’Twas just a fleeting moment when our journeys crossed,
When you were walking roadside, munching on the moss,
On Christmas, we were driving, dinner on our mind,
To share with friends and fam’ly at that special time.

For just that fleeting moment when our eyes were locked,
It seemed that time stood still then, like there was no clock.
It seemed there was no fear there, nor was there surprise—
Just quiet understanding deep within your eyes.

It was a sacred moment: face-to-face we stood
Amid the peace and beauty, stillness of the wood—
No condos, cars, or buses, shopping malls, or tracks,
But just a patch of nature peeking through the cracks.

And you were in your glory, we just passing by,
The road itself a bound’ry ’tween opposing sides.
But in that fleeting moment, in that wonderland,
We knew we’re all God’s fam’ly, part of His grand plan.

Then Mother Nature snapped her fingers once again,
To break that magic dream we hoped would never end.
You blinked and then you vanished, we went on our way…
And now it’s been a year—yet seems like yesterday.


Connie Phillips is a former English teacher and editor living in Massachusetts.

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8 Responses

  1. Monty

    I was wondering, Connie: in L3, should the word ‘at’ be inserted, as in ‘We were driving at christmas’? Without the ‘at’, I can only read ‘We were driving christmas’ as I would read ‘The cowboys were driving cattle’. Hence, it makes no sense to me.

    I ask the above, ‘cos that may be the very reason why I’m confused over the general narrative. After the 1st stanza, I formed the following impression: “You were driving along at christmas-time; and you saw a Deer walking on the side of the road” (with that impression formed, I was immediately confused in L5 with “Our eyes were locked”; as in, how can one lock eyes with a Deer when driving past it?).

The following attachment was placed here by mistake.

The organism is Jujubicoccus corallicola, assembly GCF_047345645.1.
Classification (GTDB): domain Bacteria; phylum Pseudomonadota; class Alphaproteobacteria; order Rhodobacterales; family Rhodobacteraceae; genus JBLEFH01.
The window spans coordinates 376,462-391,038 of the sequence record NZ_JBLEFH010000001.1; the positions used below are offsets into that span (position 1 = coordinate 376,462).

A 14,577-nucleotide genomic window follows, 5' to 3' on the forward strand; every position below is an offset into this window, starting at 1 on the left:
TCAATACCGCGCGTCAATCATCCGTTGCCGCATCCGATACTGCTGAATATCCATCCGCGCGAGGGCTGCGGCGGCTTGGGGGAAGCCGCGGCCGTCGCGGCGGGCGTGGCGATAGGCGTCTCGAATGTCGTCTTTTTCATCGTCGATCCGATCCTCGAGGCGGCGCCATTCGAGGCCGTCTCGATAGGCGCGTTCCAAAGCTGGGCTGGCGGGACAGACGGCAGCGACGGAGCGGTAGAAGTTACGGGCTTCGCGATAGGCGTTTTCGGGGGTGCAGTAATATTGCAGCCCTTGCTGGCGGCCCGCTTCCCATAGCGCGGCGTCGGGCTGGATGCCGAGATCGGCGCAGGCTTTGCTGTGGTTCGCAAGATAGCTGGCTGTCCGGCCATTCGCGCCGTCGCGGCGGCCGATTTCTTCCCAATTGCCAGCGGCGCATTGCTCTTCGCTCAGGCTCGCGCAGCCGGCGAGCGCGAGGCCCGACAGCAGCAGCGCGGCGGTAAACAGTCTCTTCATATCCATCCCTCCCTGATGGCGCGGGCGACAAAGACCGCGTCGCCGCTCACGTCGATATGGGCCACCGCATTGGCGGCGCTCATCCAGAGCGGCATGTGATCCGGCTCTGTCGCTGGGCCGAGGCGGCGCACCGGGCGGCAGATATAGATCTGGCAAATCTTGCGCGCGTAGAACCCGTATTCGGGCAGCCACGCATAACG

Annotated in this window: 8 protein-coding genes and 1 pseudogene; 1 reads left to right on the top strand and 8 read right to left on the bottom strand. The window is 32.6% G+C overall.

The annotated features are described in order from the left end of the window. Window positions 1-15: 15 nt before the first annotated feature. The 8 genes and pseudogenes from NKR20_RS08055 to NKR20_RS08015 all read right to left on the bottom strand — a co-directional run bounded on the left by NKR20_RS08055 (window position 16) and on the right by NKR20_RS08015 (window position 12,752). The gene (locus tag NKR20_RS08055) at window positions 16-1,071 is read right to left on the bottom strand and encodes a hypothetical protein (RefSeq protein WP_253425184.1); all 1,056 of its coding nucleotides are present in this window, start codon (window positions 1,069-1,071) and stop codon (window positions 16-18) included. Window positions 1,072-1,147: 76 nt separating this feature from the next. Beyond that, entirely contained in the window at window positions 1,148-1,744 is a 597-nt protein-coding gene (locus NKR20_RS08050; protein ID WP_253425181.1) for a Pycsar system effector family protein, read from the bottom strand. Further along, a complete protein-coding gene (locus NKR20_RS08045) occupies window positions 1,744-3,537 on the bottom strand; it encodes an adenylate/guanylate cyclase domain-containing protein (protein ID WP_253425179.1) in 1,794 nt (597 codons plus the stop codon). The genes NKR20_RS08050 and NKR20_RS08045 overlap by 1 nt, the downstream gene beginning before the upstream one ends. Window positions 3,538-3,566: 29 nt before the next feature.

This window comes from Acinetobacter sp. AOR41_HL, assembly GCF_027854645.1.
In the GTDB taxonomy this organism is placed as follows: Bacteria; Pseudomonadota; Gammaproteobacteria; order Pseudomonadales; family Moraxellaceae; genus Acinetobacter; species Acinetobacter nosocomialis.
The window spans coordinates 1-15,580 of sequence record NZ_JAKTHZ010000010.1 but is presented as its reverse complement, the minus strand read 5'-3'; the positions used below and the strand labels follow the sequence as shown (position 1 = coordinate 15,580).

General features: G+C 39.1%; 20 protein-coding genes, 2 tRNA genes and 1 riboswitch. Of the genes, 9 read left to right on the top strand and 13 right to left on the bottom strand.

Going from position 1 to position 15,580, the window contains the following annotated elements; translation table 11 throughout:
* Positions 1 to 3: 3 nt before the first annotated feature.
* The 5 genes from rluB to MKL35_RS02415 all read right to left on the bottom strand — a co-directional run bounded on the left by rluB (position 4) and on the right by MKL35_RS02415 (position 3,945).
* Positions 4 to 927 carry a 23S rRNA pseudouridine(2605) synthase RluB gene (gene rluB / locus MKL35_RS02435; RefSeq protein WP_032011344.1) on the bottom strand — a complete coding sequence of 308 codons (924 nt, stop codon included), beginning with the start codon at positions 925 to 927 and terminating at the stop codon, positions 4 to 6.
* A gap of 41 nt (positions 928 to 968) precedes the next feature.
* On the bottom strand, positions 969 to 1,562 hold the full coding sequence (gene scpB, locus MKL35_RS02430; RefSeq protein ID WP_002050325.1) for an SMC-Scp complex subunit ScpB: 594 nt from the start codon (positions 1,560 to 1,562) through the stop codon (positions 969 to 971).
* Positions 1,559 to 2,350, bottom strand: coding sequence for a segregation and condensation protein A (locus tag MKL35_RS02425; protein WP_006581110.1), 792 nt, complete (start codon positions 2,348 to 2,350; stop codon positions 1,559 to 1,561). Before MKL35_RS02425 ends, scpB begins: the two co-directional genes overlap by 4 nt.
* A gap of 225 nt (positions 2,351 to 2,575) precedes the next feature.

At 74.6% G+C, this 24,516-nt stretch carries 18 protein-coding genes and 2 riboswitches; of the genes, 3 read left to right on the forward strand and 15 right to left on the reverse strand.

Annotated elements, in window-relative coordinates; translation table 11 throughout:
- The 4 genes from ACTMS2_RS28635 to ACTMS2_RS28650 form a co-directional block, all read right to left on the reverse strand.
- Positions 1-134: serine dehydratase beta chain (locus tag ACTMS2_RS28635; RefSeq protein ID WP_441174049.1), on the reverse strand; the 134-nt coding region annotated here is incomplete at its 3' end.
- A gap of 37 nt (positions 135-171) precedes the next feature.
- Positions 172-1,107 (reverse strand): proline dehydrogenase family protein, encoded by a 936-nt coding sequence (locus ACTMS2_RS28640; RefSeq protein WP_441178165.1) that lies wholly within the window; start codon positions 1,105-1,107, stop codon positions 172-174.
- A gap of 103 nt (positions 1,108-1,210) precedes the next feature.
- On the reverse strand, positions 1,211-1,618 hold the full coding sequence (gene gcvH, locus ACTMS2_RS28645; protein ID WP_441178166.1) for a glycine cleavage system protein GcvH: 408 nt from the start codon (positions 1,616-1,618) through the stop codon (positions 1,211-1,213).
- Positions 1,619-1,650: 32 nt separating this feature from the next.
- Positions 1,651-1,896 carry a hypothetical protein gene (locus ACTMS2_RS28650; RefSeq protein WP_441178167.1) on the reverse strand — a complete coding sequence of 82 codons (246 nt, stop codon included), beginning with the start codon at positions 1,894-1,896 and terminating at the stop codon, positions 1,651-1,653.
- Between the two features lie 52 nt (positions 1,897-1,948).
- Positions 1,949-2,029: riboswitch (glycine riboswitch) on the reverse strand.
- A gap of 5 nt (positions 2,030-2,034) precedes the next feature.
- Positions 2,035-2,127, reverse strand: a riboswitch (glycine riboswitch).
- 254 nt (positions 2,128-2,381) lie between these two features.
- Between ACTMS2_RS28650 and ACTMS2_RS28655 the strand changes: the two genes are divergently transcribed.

But in the 3rd stanza, you say: “We were stood face-to-face in the stillness of the wood . . no cars”.

    Hence, Stanza 1 suggests you drove past a Deer; and stanza 3 suggests you were walking in the woods, and chanced upon a Deer.

    Am I missing something which is blindingly obvious to you and others?

    • connie phillips

      Thanks, Monty. I appreciate your comment. Hopefully, line 3 is a little clearer!

      • Monty

        Line 3 is now perfectly clear, Connie; but I’m still totally dozzled as to how you go from the 1st stanza of “driving past a Deer which was walking on the roadside” . . . straight into “our eyes were locked as we stood face-to-face in the stillness of the wood”.

        Thus, I must repeat my above question: Did you drive past the Deer . . or did you encounter it whilst walking in the wood? The poem, as I see it, implies both; but it can only be one or the other! Which one?

  2. David Paul Behrens

    I have also had the experience of driving on a road through a wooded area and spotting a deer that wandered too close to the road, and then vanished. Your poem perfectly describes such a situation.

    It’s a good poem. Thank you.

  3. E. V.

    Connie, with your words, you’ve painted a tranquil portrait. From now on, whenever I see deer on the side of a winding country lane, I’ll think of your poem. Please share more of your poems with SCP!

  4. Monty

    Well, after reading further Comments, I deduce that there can only be one of two things happening here: a/ I’m totally mis-reading the whole thing (and continually embarrassing myself in the process).. b/ Others can see it as I do; but I’m the only one prepared to say so.